Military investment. Perhaps one of the strongest signals of waning Russian interest in arms control is its increased investment in nuclear forces, despite the resurgence of its conventional forces as demonstrated in Ukraine. Russia is projected to spend $88.3 billion on defense in 2015, with research and development as the main area of investment in order to continue boosting the share of modern weaponry across the services to reach 70 percent by 2020, with the bigger projects yet to come. Its 2016 national budget has been described as a “stagnation budget” of “militarism and inaction.” Defense remains one of the only sectors with increased spending, particularly in new technologies, and the government is waiting for oil and gas prices to rise again in order to make further investments in defense.22

This suggests a major commitment to improving conventional forces, but nuclear modernization has seemingly accelerated at the same time. Putin recently announced Russia would be introducing 30 new missiles to its arsenal of strategic delivery vehicles, and it recently deployed the new Borei-class submarine armed with the Bulava missile. Modernization elsewhere in the strategic forces includes updating cruise missiles23 and replacing the 59-year-old Tu-95 Bear bomber.24 In the 1990s, Russia claimed to rely on nuclear weapons while it rebuilt conventional forces. If Russia has now achieved a sufficiently strong conventional force, why is it more reliant on nuclear weapons than ever since the end of the Cold War?

There are three possible explanations for this continued reliance on nuclear forces, all of which suggest Russia will need arms control for financial reasons to lower defense costs in the coming years. First, Russia’s conventional forces remain weak. The swift and effective military operations carried out in Crimea were by Russia’s elite Southern Military District, the best equipped and trained of the Russian forces.25 They are not indicative of the overall Russian military, in which investment is largely going toward technology rather than training and people.26 Most of the newer capabilities and investments have yet to be introduced, so in real terms, Russia’s conventional military is not yet as tough as it seems and will continue to receive attention and investment while it is rebuilt. One risk is that Russia will pursue a conventional arms race, which may already have started, according to Russian nuclear expert Alexey Arbatov: Russian research on long-range, high-precision weapon systems is absorbing a disproportionate amount of defense spending.27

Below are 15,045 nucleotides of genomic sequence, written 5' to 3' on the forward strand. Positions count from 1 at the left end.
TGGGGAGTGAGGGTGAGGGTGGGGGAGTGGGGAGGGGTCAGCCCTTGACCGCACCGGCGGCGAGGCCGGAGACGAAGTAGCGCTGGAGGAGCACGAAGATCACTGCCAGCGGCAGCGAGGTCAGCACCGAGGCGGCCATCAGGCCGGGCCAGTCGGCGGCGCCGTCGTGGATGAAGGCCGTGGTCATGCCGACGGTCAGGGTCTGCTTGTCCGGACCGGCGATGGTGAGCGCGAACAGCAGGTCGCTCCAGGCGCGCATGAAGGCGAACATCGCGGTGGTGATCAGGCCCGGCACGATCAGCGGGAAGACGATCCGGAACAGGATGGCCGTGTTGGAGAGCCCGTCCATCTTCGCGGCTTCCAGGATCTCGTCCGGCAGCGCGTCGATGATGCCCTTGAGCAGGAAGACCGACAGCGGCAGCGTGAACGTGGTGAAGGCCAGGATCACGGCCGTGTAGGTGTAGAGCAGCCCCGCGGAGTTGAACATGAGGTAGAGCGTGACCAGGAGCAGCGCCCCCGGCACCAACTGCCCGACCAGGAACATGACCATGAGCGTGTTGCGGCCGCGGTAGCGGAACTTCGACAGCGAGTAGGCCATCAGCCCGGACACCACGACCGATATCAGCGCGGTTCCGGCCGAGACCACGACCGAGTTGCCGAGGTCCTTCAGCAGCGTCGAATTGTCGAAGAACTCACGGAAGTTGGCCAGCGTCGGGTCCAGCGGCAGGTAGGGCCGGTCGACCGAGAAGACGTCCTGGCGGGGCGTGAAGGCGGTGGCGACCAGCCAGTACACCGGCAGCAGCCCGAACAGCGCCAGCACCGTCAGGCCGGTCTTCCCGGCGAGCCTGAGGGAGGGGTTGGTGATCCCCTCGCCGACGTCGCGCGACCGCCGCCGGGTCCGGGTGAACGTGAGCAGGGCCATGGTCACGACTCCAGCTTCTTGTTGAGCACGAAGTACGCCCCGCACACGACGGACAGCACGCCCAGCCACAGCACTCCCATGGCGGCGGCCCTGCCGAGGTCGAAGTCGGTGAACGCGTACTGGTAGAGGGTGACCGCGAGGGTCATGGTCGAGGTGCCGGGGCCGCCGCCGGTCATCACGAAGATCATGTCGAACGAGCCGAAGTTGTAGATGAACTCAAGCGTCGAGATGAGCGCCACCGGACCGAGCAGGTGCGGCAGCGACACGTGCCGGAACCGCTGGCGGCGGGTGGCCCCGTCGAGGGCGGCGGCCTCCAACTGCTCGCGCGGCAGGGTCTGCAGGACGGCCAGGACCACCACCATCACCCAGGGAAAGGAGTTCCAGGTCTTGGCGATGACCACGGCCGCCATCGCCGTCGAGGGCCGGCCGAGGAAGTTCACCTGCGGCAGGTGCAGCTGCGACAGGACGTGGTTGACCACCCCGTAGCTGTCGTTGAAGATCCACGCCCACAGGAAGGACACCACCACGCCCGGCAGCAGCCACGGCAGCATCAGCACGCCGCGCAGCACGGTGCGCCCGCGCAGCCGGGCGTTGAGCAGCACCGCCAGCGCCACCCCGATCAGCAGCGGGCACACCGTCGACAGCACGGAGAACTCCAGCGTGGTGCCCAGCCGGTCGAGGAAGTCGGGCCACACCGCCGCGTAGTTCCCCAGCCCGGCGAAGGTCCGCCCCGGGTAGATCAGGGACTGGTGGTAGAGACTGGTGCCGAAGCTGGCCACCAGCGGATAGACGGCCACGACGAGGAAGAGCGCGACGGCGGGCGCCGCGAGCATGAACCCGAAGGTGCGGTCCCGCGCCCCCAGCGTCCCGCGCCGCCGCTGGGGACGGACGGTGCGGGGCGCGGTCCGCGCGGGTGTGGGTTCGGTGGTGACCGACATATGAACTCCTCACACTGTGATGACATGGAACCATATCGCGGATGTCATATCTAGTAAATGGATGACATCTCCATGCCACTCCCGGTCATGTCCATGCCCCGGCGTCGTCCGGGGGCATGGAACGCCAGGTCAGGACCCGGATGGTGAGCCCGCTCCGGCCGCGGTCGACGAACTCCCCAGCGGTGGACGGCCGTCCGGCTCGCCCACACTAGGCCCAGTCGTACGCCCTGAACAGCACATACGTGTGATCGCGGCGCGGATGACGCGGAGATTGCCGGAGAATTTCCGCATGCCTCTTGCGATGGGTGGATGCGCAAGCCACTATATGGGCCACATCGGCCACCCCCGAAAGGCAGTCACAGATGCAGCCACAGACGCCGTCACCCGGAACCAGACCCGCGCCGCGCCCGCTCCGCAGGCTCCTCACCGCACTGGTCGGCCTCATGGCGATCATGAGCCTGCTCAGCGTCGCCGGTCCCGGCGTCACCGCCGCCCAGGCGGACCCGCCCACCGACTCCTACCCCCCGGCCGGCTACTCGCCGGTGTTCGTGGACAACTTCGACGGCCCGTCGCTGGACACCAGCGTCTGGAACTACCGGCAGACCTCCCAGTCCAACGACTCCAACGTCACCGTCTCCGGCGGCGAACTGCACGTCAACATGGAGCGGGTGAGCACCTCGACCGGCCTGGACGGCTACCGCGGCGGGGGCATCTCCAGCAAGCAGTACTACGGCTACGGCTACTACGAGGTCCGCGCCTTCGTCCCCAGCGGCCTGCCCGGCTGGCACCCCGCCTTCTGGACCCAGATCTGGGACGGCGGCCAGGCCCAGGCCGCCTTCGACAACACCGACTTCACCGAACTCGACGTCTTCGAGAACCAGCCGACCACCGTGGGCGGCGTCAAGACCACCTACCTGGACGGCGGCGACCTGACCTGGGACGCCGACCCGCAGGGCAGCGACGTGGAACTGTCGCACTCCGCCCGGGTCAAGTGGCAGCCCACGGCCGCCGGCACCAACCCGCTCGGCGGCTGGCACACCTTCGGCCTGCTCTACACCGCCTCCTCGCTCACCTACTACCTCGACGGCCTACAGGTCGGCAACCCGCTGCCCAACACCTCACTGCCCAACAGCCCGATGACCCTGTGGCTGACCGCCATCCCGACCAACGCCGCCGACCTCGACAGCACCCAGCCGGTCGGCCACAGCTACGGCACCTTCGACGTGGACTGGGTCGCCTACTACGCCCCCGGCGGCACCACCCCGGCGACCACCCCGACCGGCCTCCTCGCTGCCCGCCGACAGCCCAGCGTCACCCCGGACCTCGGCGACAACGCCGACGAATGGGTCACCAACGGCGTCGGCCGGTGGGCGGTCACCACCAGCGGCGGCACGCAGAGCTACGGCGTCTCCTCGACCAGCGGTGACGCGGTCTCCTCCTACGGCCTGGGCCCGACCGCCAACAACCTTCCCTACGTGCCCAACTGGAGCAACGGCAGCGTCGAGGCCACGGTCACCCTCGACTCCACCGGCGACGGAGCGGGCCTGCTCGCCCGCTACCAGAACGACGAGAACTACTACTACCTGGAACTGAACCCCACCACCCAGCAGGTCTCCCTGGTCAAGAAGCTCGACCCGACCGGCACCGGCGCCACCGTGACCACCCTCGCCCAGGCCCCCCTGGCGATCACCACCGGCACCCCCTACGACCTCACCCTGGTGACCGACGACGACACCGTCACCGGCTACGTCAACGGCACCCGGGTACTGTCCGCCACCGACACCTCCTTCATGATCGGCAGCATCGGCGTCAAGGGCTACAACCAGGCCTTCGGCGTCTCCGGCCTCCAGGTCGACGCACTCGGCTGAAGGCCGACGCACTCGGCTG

Second, improvements in nuclear delivery vehicles in particular have been in the works for decades and are only now becoming operational. Although Russia has increased the rate at which it introduces new missiles, it has slowed the pace of retirement so as to give the impression of a growing force. According to Eugene Miasnikov, director of the Russian Center for Arms Control, Energy, and Environmental Studies, the service life of Russian missiles have been “extended by factors of two to three,” and any further extensions are “impossible.”28 As a result, Russia’s arsenal is growing quantitatively but not necessarily qualitatively. In reality, much of this force may be inactive and slated for retirement. For example, early in the New START talks, Russia was amenable to deeper reductions on its delivery vehicles that were reaching the end of their service lives.

Third, military modernization is a domestic political issue. Military investment is particularly complicated because of its links to bureaucratic politics in Moscow, similar to the Cold War days of the Soviet Military-Industrial Commission. Many of Russia’s most powerful politicians and those advising Putin, the siloviki, have personal investments in the military-industrial complex. Any Russian defense investments should not immediately be viewed as posturing vis-à-vis the West or as symbolizing a more aggressive Russia, as they often are part of a domestic political narrative.29 This may present a challenge to further cuts, as is currently being demonstrated. On the other hand, Moscow is having debates similar to those in Washington and London as to whether investments in conventional forces are preferable to those in nuclear forces. With currency reserves running low, oil prices staying down, and defense spending demands on the rise, Russian investment in its nuclear forces is one obvious area for cuts. Rather than unilaterally reducing its arsenal, Russia can explore the possibility of reciprocation from the United States through an arms control agreement.

Preparing for Optimism